In December 1943, construction commenced in the UK of components for pre-fabricated artificial harbours to be sited on the coast of Normandy for the supply of Allied forces to be landed in ‘Operation Overlord’, the invasion of Europe which started 6th June 1944.
It was initially thought that a workforce of 30,000 people would be needed to build these components, however at peak effort, 45,000 people were employed nationwide in building the diverse parts.
The different units had a variety of code names eg ‘Phoenixes’ which were concrete caissons; ‘Bombardons’ were steel tanks and ‘Gooseberries’ old ships used as breakwaters.
At Wivenhoe, two ‘Whales’, pier heads were built on the marshland area, now known as Old Ferry Marsh, adjacent to the upstream Wivenhoe shipyard. Some of the concrete crane bases and rail-lines used in their construction were visible until at least 1986.
These two pier heads were made of welded steel with concrete infill and were 200 feet long and 60 feet wide. the mould depth at the sides were 10 feet. There were equipped with 4 ‘Spuds’ or legs at the corners. Each Spud leg was 89 feet long with ‘feet’ 4 feet square. On these Spuds, which were operated by electric winches with reduction gearing, the ‘Whale’ could be raised or lowered to compensate for the tide.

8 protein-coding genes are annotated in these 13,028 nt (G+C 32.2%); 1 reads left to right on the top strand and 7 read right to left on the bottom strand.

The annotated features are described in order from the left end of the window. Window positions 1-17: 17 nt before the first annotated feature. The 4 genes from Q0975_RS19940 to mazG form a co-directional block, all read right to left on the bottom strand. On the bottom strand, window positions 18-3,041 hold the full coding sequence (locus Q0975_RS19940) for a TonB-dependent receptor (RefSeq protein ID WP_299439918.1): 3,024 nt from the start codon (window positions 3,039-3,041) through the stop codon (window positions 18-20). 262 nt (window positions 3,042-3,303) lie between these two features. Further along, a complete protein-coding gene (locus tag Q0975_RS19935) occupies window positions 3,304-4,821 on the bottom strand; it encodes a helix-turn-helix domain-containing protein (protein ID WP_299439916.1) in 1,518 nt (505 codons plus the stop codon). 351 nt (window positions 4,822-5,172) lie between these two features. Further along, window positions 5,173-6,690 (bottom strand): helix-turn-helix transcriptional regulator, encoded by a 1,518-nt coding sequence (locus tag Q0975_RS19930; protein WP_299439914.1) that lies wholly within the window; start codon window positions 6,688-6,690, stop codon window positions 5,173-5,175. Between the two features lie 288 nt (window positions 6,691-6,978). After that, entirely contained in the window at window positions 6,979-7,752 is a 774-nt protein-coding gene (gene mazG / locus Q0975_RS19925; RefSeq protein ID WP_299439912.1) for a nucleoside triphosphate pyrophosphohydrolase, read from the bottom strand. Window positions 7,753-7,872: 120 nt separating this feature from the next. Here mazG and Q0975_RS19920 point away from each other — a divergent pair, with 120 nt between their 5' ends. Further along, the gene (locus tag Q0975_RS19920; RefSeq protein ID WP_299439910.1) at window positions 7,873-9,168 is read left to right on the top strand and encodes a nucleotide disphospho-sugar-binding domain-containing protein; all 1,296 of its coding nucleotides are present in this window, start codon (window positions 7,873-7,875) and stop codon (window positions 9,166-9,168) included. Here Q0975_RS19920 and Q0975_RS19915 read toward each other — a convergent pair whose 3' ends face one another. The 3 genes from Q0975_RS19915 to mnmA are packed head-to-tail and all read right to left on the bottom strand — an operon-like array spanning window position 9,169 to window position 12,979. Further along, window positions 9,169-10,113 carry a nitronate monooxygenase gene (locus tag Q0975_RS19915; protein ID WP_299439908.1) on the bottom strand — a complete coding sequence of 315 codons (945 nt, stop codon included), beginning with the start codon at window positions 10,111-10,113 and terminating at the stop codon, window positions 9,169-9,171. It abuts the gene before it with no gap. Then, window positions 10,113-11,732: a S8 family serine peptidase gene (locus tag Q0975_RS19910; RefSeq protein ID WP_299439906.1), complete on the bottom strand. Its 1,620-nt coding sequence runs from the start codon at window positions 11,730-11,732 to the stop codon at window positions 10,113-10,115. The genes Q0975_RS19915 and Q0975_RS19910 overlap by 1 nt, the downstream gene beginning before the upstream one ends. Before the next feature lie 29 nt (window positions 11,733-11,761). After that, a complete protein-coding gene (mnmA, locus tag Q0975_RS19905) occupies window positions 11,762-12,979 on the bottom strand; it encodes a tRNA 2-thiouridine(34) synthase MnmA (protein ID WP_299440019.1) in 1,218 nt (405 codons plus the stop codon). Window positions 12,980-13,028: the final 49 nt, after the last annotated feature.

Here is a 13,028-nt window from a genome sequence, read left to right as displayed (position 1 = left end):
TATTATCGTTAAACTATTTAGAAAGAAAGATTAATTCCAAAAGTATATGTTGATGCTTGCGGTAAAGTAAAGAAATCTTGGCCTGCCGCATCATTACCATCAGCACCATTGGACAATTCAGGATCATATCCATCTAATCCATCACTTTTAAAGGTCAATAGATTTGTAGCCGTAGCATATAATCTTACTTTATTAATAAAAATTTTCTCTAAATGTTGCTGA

Two Mulberry Harbours were actually assembled on the French coast, one for the American beachhead and one for the British at Arromanches.
Despite the American harbour being wrecked by heavy weather after 4 days use, the Harbours played a vital part in the success of ‘Operation Overlord’. In the first 6 days of use of the British Mulberry, 326,000 troops, 54,000 vehicles and 100,000 tons of supplies were handled.
Note: Wivenhoe Town Council arranged for one of the new roads in Old Wivenhoe Quay to be named Mulberry Harbour Way in memory of the construction of part of the Mulberry Harbours at Wivenhoe. Mulberry Harbour Way is about 100 metres east of where the ‘Whale’ Units were actually built.